Optimization of CT scan practices can help achieve and maintain optimal radiation protection. The aim was to assess centering, scan length, and positioning of patients undergoing chest CT for suspected or known COVID-19 pneumonia and to investigate their effect on associated radiation doses.
With respective approvals from institutional review boards, we compiled CT imaging and radiation dose data from four hospitals belonging to four countries (Brazil, Iran, Italy, and USA) on 400 adult patients who underwent chest CT for suspected or known COVID-19 pneumonia between April 2020 and August 2020. We recorded patient demographics and volume CT dose index (CTDI) and dose length product (DLP). From thin-section CT images of each patient, we estimated the scan length and recorded the first and last vertebral bodies at the scan start and end locations. Patient mis-centering and arm position were recorded. Data were analyzed with analysis of variance (ANOVA).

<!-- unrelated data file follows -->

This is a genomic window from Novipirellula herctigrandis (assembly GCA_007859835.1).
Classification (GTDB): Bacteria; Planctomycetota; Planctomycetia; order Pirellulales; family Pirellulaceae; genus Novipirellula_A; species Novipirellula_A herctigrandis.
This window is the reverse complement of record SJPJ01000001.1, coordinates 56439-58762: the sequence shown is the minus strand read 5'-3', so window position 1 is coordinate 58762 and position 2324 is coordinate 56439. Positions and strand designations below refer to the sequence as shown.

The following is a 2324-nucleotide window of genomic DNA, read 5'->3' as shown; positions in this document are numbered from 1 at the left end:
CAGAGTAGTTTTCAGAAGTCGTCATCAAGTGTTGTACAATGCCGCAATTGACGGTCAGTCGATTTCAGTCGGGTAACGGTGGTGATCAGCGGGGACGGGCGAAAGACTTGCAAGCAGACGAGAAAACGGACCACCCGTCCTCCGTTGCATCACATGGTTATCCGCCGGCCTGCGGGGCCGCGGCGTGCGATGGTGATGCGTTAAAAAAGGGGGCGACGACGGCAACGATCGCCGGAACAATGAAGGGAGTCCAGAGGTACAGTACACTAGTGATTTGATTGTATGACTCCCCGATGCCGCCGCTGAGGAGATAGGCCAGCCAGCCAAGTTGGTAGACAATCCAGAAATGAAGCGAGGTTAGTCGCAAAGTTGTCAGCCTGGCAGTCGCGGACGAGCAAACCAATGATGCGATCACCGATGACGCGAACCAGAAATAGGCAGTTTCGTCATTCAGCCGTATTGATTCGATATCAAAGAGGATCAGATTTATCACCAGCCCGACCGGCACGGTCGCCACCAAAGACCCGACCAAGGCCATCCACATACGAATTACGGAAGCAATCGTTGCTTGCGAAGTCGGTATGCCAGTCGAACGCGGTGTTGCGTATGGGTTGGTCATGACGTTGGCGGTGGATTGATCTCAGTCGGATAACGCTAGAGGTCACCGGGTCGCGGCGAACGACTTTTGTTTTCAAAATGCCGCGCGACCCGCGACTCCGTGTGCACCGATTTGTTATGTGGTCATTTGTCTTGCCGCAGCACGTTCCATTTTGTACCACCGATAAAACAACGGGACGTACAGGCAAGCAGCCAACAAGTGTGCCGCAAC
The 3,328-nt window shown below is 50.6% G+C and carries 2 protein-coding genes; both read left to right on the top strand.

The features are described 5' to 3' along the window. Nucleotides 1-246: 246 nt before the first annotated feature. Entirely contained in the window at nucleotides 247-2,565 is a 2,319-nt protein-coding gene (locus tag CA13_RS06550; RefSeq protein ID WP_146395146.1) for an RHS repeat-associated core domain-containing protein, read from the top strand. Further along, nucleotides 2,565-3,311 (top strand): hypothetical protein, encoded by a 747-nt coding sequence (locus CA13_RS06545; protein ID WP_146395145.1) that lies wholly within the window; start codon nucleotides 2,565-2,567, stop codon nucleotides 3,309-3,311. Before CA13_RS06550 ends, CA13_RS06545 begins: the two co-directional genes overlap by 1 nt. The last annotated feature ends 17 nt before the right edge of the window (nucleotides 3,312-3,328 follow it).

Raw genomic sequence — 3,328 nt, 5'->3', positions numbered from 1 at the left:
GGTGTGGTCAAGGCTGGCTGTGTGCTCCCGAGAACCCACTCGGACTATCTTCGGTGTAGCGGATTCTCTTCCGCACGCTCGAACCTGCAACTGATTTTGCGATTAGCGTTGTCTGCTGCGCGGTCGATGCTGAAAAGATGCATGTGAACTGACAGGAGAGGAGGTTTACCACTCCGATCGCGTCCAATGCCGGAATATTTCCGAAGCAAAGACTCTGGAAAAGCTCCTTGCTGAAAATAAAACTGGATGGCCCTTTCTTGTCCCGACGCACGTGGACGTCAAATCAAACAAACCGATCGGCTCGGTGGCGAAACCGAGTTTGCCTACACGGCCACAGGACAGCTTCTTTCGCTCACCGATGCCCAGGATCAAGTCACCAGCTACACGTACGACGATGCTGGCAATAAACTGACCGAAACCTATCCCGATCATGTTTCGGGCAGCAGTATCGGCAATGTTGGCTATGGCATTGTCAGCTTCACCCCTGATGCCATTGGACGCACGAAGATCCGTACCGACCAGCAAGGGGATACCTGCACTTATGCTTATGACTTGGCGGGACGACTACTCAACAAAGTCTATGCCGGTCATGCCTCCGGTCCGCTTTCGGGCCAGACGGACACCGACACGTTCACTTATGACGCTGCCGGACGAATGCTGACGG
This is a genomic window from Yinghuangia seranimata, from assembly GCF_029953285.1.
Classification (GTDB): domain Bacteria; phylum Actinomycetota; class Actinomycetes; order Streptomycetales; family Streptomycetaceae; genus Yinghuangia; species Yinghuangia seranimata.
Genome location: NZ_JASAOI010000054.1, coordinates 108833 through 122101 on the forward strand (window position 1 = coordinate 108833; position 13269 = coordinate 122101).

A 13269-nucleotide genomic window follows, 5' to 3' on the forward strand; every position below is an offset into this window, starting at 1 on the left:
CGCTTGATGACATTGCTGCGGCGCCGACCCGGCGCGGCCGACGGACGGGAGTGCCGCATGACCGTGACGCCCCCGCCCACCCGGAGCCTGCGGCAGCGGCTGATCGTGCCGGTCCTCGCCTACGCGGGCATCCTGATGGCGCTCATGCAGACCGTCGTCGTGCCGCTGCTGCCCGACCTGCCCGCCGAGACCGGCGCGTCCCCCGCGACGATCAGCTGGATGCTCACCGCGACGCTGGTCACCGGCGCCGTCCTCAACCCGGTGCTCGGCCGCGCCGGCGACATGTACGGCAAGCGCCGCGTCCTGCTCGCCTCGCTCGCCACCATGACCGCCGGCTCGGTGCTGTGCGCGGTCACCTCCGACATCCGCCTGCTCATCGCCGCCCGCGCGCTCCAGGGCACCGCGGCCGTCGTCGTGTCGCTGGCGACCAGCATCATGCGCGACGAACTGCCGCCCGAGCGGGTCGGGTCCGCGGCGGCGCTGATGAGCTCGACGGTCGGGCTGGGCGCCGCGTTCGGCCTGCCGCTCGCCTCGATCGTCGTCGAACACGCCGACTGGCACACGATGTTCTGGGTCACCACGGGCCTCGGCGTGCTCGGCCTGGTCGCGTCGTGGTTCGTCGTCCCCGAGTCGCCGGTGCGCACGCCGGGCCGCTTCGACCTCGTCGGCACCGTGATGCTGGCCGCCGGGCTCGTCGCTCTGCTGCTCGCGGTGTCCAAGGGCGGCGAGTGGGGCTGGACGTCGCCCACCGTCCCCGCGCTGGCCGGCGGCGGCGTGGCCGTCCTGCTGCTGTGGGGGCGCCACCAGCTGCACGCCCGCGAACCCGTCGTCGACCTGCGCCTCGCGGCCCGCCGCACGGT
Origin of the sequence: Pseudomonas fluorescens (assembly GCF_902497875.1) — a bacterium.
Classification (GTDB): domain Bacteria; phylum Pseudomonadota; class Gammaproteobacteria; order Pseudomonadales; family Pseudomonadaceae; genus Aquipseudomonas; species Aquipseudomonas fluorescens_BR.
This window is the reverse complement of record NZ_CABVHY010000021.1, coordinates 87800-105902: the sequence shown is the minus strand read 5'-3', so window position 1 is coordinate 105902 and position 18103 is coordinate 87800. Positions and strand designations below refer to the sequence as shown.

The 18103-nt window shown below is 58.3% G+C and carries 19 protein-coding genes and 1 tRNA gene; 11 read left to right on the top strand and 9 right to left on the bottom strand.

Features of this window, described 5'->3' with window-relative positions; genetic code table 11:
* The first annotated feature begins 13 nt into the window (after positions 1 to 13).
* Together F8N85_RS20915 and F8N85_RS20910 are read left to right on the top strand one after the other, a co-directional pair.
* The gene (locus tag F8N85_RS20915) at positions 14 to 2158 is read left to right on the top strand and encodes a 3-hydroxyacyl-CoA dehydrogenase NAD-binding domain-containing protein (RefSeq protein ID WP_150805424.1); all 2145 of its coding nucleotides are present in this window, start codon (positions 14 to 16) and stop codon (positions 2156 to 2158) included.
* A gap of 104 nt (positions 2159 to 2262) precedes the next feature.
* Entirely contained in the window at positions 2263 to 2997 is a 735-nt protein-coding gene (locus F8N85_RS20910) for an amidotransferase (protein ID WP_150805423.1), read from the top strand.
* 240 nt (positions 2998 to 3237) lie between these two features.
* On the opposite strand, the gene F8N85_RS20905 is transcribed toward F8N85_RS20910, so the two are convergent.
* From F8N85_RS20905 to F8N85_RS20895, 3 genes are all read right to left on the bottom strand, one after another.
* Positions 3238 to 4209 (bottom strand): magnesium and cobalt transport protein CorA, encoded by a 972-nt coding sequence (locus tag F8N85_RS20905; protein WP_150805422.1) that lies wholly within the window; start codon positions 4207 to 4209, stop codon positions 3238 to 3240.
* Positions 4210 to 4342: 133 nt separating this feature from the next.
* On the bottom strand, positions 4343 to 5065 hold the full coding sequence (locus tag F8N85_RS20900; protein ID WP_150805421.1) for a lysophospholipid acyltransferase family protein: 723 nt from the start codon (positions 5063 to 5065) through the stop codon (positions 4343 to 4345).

The extent and frequency of patient mis-centering did not differ across the four CT facilities (>0.09). The frequency of patients scanned with arms by their side (11-40% relative to those with arms up) had greater mis-centering and higher CTDI and DLP at 2/4 facilities (p = 0.027-0.05). Despite lack of variations in effective diameters (p = 0.14), there were significantly variations in scan lengths, CTDI and DLP across the four facilities (p < 0.001).
Mis-centering, over-scanning, and arms by the side are frequent issues with use of chest CT in COVID-19 pneumonia and are associated with higher radiation doses.

Published by Elsevier Ltd.